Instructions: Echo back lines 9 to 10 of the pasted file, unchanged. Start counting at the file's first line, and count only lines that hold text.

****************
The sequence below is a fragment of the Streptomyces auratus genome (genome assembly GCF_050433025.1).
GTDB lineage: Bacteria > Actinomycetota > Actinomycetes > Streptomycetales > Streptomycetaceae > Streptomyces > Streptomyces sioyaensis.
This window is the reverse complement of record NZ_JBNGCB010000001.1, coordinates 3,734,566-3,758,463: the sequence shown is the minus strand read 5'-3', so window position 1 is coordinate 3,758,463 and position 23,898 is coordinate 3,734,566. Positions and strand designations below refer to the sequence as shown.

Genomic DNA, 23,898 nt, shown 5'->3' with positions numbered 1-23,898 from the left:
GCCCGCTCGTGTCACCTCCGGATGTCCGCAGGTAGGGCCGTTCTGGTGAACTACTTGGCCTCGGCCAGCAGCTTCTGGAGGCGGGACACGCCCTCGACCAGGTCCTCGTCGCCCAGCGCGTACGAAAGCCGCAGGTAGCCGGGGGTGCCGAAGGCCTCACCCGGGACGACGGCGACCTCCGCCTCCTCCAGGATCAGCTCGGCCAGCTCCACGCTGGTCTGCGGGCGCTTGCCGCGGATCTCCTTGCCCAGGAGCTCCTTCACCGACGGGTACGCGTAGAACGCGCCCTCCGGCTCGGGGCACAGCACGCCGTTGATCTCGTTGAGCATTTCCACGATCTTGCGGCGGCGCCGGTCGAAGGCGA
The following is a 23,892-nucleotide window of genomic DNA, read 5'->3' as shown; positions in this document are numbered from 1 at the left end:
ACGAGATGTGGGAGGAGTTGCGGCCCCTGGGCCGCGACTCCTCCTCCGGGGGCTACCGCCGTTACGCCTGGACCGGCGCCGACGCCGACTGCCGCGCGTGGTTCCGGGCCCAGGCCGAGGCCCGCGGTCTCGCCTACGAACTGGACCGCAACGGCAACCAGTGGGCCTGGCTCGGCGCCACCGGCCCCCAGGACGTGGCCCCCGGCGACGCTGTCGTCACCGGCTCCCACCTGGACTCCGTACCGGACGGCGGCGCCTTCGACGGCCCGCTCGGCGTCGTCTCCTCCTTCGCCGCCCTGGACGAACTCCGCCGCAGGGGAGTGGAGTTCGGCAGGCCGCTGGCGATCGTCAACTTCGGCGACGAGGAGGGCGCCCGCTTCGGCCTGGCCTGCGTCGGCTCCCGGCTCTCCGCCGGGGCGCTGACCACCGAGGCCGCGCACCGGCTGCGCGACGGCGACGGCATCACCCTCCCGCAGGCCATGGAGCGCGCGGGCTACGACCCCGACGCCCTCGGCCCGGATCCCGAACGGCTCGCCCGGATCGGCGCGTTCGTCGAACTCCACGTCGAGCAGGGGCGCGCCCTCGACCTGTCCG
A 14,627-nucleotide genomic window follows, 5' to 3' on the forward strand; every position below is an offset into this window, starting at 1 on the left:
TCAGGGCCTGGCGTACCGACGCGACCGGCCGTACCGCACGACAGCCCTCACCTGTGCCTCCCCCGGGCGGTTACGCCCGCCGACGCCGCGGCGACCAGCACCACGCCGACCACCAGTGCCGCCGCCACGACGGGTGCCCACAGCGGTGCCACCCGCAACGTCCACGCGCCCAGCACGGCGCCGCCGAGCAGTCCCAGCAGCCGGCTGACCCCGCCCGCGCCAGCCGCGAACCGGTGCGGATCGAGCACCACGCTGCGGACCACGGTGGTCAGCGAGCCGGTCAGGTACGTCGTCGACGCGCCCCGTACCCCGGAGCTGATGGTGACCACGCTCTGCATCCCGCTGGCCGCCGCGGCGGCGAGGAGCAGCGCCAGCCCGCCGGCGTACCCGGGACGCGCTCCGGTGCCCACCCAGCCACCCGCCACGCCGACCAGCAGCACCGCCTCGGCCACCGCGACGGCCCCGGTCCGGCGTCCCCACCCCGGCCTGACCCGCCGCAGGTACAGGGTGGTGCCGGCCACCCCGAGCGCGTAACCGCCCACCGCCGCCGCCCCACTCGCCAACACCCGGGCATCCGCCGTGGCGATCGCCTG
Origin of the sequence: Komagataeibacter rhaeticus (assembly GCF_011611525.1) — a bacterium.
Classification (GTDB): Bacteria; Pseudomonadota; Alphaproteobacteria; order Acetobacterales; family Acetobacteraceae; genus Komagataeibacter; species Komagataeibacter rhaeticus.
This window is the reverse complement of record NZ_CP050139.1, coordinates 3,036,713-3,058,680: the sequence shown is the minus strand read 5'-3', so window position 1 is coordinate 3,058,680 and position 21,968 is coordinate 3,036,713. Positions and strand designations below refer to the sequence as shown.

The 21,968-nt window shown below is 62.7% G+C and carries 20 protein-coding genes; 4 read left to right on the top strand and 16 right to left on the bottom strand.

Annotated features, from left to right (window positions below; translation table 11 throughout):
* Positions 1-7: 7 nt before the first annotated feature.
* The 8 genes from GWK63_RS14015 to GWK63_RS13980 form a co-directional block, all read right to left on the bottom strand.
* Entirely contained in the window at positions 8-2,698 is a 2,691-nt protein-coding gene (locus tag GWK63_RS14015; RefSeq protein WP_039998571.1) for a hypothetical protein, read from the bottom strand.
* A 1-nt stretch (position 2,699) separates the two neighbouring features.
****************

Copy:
TCAGGGCCTGGCGTACCGACGCGACCGGCCGTACCGCACGACAGCCCTCACCTGTGCCTCCCCCGGGCGGTTACGCCCGCCGACGCCGCGGCGACCAGCACCACGCCGACCACCAGTGCCGCCGCCACGACGGGTGCCCACAGCGGTGCCACCCGCAACGTCCACGCGCCCAGCACGGCGCCGCCGAGCAGTCCCAGCAGCCGGCTGACCCCGCCCGCGCCAGCCGCGAACCGGTGCGGATCGAGCACCACGCTGCGGACCACGGTGGTCAGCGAGCCGGTCAGGTACGTCGTCGACGCGCCCCGTACCCCGGAGCTGATGGTGACCACGCTCTGCATCCCGCTGGCCGCCGCGGCGGCGAGGAGCAGCGCCAGCCCGCCGGCGTACCCGGGACGCGCTCCGGTGCCCACCCAGCCACCCGCCACGCCGACCAGCAGCACCGCCTCGGCCACCGCGACGGCCCCGGTCCGGCGTCCCCACCCCGGCCTGACCCGCCGCAGGTACAGGGTGGTGCCGGCCACCCCGAGCGCGTAACCGCCCACCGCCGCCGCCCCACTCGCCAACACCCGGGCATCCGCCGTGGCGATCGCCTG
Origin of the sequence: Komagataeibacter rhaeticus (assembly GCF_011611525.1) — a bacterium.